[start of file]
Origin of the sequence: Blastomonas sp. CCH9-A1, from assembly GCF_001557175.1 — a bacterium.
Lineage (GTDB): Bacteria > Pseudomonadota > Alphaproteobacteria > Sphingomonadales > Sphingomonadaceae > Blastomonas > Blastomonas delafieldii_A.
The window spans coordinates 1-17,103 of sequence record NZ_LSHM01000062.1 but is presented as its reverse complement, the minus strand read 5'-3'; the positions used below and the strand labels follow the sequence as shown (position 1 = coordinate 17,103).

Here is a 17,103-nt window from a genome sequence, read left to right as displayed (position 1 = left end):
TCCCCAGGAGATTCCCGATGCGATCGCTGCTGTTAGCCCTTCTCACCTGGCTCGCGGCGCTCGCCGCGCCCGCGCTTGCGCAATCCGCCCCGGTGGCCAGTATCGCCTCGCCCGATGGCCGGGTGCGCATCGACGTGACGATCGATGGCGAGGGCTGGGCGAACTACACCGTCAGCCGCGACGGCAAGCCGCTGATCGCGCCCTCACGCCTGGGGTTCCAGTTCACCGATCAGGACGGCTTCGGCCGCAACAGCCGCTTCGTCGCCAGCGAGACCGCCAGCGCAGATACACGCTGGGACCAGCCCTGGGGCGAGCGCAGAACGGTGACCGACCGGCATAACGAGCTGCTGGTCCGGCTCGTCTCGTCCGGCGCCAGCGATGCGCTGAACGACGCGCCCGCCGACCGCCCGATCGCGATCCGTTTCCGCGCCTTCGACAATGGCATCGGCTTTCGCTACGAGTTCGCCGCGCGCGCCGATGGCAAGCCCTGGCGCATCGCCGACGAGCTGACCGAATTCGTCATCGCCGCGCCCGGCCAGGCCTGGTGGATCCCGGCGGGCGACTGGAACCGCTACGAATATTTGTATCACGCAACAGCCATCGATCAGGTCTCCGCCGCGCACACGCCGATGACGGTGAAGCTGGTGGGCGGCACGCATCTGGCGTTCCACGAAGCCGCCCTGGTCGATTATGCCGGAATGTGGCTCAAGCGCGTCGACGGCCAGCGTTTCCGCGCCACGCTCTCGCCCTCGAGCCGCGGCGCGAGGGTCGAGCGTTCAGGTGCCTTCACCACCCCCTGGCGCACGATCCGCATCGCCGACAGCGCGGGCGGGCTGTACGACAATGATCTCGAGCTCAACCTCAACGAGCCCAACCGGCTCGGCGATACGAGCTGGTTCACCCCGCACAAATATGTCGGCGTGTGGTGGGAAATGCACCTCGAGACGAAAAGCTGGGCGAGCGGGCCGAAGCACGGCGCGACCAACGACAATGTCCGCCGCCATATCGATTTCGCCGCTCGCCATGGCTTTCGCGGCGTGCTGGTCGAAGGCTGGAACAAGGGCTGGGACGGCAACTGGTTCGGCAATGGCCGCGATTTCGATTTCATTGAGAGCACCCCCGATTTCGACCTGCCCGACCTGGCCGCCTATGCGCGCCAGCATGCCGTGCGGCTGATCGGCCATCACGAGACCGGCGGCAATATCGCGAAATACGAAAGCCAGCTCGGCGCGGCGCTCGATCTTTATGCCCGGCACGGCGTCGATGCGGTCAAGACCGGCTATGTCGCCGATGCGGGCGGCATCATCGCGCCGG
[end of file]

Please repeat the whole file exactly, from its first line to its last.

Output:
Origin of the sequence: Blastomonas sp. CCH9-A1, from assembly GCF_001557175.1 — a bacterium.
Lineage (GTDB): Bacteria > Pseudomonadota > Alphaproteobacteria > Sphingomonadales > Sphingomonadaceae > Blastomonas > Blastomonas delafieldii_A.
The window spans coordinates 1-17,103 of sequence record NZ_LSHM01000062.1 but is presented as its reverse complement, the minus strand read 5'-3'; the positions used below and the strand labels follow the sequence as shown (position 1 = coordinate 17,103).

Here is a 17,103-nt window from a genome sequence, read left to right as displayed (position 1 = left end):
TCCCCAGGAGATTCCCGATGCGATCGCTGCTGTTAGCCCTTCTCACCTGGCTCGCGGCGCTCGCCGCGCCCGCGCTTGCGCAATCCGCCCCGGTGGCCAGTATCGCCTCGCCCGATGGCCGGGTGCGCATCGACGTGACGATCGATGGCGAGGGCTGGGCGAACTACACCGTCAGCCGCGACGGCAAGCCGCTGATCGCGCCCTCACGCCTGGGGTTCCAGTTCACCGATCAGGACGGCTTCGGCCGCAACAGCCGCTTCGTCGCCAGCGAGACCGCCAGCGCAGATACACGCTGGGACCAGCCCTGGGGCGAGCGCAGAACGGTGACCGACCGGCATAACGAGCTGCTGGTCCGGCTCGTCTCGTCCGGCGCCAGCGATGCGCTGAACGACGCGCCCGCCGACCGCCCGATCGCGATCCGTTTCCGCGCCTTCGACAATGGCATCGGCTTTCGCTACGAGTTCGCCGCGCGCGCCGATGGCAAGCCCTGGCGCATCGCCGACGAGCTGACCGAATTCGTCATCGCCGCGCCCGGCCAGGCCTGGTGGATCCCGGCGGGCGACTGGAACCGCTACGAATATTTGTATCACGCAACAGCCATCGATCAGGTCTCCGCCGCGCACACGCCGATGACGGTGAAGCTGGTGGGCGGCACGCATCTGGCGTTCCACGAAGCCGCCCTGGTCGATTATGCCGGAATGTGGCTCAAGCGCGTCGACGGCCAGCGTTTCCGCGCCACGCTCTCGCCCTCGAGCCGCGGCGCGAGGGTCGAGCGTTCAGGTGCCTTCACCACCCCCTGGCGCACGATCCGCATCGCCGACAGCGCGGGCGGGCTGTACGACAATGATCTCGAGCTCAACCTCAACGAGCCCAACCGGCTCGGCGATACGAGCTGGTTCACCCCGCACAAATATGTCGGCGTGTGGTGGGAAATGCACCTCGAGACGAAAAGCTGGGCGAGCGGGCCGAAGCACGGCGCGACCAACGACAATGTCCGCCGCCATATCGATTTCGCCGCTCGCCATGGCTTTCGCGGCGTGCTGGTCGAAGGCTGGAACAAGGGCTGGGACGGCAACTGGTTCGGCAATGGCCGCGATTTCGATTTCATTGAGAGCACCCCCGATTTCGACCTGCCCGACCTGGCCGCCTATGCGCGCCAGCATGCCGTGCGGCTGATCGGCCATCACGAGACCGGCGGCAATATCGCGAAATACGAAAGCCAGCTCGGCGCGGCGCTCGATCTTTATGCCCGGCACGGCGTCGATGCGGTCAAGACCGGCTATGTCGCCGATGCGGGCGGCATCATCGCGCCGG